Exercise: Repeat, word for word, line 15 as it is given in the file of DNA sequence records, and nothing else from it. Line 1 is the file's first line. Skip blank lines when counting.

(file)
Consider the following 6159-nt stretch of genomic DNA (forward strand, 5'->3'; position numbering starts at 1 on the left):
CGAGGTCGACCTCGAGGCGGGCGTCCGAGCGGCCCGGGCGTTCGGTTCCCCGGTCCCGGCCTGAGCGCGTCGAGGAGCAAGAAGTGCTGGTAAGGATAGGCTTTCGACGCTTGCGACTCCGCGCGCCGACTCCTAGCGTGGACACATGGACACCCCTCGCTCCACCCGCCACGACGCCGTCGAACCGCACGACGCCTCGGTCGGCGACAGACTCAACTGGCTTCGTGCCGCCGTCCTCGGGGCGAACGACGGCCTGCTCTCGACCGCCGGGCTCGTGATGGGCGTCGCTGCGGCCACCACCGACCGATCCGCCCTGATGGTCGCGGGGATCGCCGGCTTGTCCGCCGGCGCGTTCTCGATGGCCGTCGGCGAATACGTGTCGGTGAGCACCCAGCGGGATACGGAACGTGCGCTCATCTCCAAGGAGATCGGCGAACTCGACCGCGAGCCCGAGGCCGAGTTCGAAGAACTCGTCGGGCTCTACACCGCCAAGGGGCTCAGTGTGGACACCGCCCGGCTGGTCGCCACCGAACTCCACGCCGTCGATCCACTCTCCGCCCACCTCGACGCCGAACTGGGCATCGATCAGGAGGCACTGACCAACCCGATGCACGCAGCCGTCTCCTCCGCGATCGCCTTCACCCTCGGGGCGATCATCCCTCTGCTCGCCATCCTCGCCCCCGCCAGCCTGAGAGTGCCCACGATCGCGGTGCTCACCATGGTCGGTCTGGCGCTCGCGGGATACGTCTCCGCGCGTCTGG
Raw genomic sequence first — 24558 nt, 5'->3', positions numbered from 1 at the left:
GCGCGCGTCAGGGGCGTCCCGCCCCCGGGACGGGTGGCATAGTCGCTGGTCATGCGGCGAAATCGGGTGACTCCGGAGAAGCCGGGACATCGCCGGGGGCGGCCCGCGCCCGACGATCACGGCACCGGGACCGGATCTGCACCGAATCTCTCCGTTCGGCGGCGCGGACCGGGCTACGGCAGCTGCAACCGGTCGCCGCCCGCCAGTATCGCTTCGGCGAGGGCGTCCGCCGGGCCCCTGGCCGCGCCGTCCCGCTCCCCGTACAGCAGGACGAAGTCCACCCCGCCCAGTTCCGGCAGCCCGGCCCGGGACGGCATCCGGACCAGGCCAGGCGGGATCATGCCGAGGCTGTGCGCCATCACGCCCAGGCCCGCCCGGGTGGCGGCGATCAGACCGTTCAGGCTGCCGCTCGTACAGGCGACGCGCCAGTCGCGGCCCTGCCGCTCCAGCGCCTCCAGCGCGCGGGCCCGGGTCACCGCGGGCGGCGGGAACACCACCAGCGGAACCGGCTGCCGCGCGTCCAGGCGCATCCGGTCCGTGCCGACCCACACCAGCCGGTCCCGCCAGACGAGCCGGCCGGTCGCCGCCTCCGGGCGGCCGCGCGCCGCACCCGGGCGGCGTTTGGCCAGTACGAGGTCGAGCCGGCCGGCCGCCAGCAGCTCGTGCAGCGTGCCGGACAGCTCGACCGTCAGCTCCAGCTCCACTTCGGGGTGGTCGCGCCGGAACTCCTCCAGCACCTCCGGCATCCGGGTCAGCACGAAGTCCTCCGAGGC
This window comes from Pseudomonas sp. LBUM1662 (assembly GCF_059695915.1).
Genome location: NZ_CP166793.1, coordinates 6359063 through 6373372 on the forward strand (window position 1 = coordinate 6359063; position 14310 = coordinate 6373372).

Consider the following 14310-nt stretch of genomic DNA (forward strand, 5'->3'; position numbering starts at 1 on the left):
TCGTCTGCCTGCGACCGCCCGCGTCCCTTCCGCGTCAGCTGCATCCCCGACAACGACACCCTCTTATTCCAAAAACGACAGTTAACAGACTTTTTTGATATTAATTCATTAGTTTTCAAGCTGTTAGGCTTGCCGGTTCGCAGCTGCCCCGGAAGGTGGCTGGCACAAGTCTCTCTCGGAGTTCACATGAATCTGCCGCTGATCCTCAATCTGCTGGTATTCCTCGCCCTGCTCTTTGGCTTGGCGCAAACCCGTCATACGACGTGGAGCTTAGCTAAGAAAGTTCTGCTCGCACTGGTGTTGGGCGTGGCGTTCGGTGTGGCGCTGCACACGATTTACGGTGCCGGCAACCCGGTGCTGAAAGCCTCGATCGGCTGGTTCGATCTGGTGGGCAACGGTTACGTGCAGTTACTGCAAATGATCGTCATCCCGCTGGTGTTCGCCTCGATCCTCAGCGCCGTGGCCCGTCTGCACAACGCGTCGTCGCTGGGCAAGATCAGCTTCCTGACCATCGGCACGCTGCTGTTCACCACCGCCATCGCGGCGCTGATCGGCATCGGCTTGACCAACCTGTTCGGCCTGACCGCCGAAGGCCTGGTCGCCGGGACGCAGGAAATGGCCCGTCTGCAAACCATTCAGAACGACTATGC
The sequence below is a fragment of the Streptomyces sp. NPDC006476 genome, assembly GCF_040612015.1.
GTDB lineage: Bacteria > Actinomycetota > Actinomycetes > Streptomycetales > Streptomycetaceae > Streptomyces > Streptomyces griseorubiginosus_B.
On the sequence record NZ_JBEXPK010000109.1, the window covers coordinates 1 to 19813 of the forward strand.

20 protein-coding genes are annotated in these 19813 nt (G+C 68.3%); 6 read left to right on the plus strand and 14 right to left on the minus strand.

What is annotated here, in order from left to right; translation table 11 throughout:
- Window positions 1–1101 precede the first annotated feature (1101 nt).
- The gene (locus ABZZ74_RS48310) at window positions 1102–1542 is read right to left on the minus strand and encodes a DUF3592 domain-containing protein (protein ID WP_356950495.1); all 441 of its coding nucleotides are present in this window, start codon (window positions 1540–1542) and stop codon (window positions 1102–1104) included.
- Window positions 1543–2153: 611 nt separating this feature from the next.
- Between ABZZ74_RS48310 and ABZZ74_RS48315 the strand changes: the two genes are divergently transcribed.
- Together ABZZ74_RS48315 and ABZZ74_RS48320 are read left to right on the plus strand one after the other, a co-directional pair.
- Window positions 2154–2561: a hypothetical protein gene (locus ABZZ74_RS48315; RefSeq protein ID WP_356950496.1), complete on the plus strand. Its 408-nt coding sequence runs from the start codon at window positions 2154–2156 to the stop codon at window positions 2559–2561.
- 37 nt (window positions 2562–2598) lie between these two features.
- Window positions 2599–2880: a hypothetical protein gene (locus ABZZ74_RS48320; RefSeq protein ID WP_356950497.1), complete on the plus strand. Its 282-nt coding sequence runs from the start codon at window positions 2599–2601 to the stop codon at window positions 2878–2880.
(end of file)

- The gene (locus ABZZ74_RS48310) at window positions 1102–1542 is read right to left on the minus strand and encodes a DUF3592 domain-containing protein (protein ID WP_356950495.1); all 441 of its coding nucleotides are present in this window, start codon (window positions 1540–1542) and stop codon (window positions 1102–1104) included.